Guest post by Adrian Beaumont, who joins us from time to time to provide commentary on elections internationally. Adrian is an honorary associate at the University of Melbourne. His work on electoral matters for The Conversation can be found here, and his own website is here.
For a UK Conservative leader to be ousted, the first step is for 15% of the party’s MPs to send letters expressing no confidence to the chair of the 1922 Committee, Graham Brady. As there are currently 359 Conservatives in the House of Commons, 54 letters expressing no confidence in Boris Johnson are required.
If this first threshold is met, there is a secret ballot of all Conservative MPs. If the leader wins this confidence vote, they cannot be challenged for another year, although this rule could be amended. If the leader loses, they would be expected to be a caretaker PM until the next leader is elected.
Last week there was speculation that an announcement that Brady had received the 54 letters was imminent, but it did not occur. Johnson’s danger is due to the parties that were held while the UK was in COVID lockdown at Downing Street. This caused a slump for the Conservatives in the polls in December. The Conservatives regained some ground in early January, only for even more party revelations to crash their vote again. Some Conservatives may be waiting for Sue Gray’s report into the parties, expected next week, before moving against Johnson.
It was bad timing for Johnson that these party revelations came when the UK was suffering another COVID wave due to Omicron. This made people’s memories of past lockdowns more vivid, and so the parties resonated more than they would otherwise. In good news for Johnson, the Omicron wave is subsiding, with cases way down from their peak and hospitalisations also starting to fall.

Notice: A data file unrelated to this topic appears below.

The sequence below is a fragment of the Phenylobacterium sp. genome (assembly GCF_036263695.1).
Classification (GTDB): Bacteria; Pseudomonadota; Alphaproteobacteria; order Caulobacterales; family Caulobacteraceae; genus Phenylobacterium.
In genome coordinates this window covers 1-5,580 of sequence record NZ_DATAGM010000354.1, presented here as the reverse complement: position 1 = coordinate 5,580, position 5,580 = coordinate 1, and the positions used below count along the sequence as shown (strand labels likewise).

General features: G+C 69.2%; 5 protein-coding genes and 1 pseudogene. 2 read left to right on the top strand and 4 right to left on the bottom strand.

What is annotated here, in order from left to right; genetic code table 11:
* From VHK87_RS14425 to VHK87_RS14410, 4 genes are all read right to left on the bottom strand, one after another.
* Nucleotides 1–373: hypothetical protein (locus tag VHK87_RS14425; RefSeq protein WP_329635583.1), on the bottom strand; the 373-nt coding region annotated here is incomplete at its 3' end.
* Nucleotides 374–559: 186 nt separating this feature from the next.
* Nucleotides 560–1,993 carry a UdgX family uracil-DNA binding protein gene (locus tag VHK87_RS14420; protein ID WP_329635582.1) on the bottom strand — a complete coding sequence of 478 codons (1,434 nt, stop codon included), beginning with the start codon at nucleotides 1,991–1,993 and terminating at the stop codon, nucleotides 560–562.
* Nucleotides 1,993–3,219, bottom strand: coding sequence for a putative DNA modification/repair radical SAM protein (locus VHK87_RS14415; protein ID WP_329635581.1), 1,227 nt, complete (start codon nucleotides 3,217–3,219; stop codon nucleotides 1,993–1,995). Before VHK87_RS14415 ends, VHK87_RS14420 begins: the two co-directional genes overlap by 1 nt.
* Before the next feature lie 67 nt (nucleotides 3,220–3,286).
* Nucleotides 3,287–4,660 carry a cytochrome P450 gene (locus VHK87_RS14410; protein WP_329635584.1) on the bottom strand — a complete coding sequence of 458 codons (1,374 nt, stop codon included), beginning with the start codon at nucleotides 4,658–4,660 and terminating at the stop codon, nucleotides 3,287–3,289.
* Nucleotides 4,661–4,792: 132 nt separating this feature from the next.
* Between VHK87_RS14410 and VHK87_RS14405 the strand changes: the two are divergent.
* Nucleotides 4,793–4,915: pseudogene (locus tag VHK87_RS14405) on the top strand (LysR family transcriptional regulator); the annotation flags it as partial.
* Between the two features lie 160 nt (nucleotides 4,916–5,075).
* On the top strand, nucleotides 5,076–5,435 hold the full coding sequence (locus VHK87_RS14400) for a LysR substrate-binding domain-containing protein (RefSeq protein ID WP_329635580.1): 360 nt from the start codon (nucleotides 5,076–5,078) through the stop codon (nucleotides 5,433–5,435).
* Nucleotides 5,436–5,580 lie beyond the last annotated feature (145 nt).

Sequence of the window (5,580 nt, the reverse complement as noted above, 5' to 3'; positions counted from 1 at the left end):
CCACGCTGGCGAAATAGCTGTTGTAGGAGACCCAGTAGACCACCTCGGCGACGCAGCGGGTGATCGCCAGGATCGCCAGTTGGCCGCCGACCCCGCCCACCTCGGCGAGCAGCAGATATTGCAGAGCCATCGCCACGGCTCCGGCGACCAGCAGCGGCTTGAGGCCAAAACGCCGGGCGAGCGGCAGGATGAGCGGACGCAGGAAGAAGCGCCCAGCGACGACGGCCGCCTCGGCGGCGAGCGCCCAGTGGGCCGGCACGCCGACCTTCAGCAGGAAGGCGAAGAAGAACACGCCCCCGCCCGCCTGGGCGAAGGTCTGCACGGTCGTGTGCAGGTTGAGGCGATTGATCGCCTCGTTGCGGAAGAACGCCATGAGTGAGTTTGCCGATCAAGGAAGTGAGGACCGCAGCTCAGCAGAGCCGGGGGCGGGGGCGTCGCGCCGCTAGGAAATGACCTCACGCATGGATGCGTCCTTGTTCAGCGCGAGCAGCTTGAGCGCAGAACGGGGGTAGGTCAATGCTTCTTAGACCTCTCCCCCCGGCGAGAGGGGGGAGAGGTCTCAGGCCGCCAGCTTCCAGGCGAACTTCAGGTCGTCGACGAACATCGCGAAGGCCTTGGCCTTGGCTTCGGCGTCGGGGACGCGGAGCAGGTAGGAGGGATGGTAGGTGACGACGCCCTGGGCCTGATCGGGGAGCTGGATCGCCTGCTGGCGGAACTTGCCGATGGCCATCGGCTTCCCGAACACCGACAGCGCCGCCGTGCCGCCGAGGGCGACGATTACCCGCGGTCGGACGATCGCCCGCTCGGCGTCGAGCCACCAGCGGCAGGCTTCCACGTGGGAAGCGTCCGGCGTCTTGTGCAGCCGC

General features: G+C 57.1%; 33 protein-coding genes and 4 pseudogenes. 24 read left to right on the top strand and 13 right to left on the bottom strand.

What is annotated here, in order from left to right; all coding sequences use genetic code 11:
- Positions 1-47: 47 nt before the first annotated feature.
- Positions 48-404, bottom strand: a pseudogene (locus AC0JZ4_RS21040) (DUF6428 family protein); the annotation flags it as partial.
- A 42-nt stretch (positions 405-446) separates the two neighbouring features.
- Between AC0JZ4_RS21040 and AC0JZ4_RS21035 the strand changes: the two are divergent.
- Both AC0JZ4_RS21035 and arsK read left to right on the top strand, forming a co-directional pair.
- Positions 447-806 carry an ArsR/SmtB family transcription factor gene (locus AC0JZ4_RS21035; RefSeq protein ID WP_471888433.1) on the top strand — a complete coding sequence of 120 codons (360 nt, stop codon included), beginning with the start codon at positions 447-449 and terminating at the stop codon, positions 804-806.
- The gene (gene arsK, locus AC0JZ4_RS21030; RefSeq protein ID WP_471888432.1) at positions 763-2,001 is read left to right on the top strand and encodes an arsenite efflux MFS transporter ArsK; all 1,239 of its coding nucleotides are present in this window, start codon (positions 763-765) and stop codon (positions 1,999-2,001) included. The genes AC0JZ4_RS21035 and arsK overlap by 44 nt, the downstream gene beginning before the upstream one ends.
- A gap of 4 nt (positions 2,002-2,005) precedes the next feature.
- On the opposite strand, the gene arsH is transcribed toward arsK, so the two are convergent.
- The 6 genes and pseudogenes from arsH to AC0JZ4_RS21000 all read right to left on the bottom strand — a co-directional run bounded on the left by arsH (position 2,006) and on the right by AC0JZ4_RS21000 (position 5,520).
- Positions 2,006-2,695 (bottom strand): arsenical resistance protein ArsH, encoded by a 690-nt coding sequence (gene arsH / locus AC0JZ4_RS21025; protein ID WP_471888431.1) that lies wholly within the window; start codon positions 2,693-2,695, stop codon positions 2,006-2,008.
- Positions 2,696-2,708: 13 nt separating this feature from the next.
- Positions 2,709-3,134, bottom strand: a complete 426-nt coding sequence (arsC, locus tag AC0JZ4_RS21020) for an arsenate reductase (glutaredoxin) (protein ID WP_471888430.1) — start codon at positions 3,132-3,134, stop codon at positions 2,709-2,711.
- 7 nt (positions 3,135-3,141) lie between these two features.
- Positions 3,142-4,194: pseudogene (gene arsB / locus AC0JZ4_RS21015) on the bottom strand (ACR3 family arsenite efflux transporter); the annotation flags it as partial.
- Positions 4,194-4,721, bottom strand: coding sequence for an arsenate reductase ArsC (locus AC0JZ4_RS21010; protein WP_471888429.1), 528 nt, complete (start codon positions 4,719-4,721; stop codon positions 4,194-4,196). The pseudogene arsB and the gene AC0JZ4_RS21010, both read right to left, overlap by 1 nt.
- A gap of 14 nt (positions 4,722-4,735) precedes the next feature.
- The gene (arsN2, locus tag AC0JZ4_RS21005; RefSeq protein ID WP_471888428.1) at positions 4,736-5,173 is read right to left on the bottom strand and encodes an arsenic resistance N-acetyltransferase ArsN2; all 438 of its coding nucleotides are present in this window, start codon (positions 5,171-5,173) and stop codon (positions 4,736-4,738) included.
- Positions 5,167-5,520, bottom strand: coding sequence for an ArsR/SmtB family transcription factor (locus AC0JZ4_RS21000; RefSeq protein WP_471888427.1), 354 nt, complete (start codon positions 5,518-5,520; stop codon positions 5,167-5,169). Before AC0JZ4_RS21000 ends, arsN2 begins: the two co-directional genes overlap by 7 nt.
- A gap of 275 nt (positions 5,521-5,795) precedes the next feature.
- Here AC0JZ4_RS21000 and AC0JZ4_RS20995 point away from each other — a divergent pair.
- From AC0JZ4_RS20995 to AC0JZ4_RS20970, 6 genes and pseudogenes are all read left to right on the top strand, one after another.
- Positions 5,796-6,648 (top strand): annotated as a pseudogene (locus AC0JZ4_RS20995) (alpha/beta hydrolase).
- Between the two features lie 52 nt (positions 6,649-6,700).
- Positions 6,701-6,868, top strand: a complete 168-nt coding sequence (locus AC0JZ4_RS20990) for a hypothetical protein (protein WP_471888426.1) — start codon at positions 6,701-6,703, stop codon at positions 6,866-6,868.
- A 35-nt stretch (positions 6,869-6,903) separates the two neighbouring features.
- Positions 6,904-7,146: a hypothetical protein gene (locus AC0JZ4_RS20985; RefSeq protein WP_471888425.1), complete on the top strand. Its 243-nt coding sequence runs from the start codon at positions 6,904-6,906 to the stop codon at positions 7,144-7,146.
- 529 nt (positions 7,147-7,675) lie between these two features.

I am dubious that ousting Johnson would be in the Conservatives’ electoral interests. While Johnson is very unpopular now, voters tend to move past non-recurring issues. The parties occurred in the last two years, and are unlikely to cause voters additional pain in the future. As the UK COVID situation improves, voters are likely to move past the parties.
Another argument against removing Johnson is that he “got Brexit done”. At the 2019 election, non-uni whites swung strongly to the Conservatives over Johnson’s promise to “get Brexit done” – see my Conversation article last May. Will these voters remain Conservative under another Conservative PM?
Democrats gain in US redistricting, but Biden’s ratings remain poor
A US Census is held every ten years, with the boundaries of Congressional Districts set for ten years by that Census. Most states have completed redistricting of their CDs from the 2020 Census. The FiveThirtyEight tracker says that there are 129 Democratic-leaning seats, 124 Republican-leaning seats and 21 highly competitive seats in the new maps so far. The changes from the old maps are Democrats up seven, Republicans up one and competitive down six.
While some states use nonpartisan commissions to draw their maps, in most states redistricting is up to politicians. If one party holds the governor and both chambers of the legislature in a state, that party can gerrymander. Republican-controlled Florida (28 CDs) and Democratic New York (26) are the two biggest states still to complete redistricting. A Republican gerrymander in Ohio was rejected by the state courts, and this could also occur in North Carolina.
Biden’s ratings in the FiveThirtyEight aggregate are currently 53.5% disapprove, 41.9% approve (net -11.6). They have worsened recently owing to the recent COVID surge. There has been no recent progress with the Democratic legislative agenda. Inflation over the full 2021 year was 7.0%, the highest since 1982. A recent CBS YouGov poll indicates voters think Biden is not focussed enough on combatting inflation.
French, Portuguese and Chile developments
The first round of the French presidential election is on April 10, with a runoff between the top two on April 24. Conservative Valérie Pécresse has slipped behind the far-right Marine Le Pen in the race for second with incumbent Emmanuel Macron well ahead in first. Macron easily beats Le Pen, but it’s closer against Pécresse.
A Portuguese election will be held on January 30, with 230 seats elected by proportional representation. Polls indicate a close contest between the overall left and overall right. Portugal currently has a left government.
At the December 19 Chilean presidential runoff election, left-wing Boric defeated the far-right Kast by 55.9-44.1.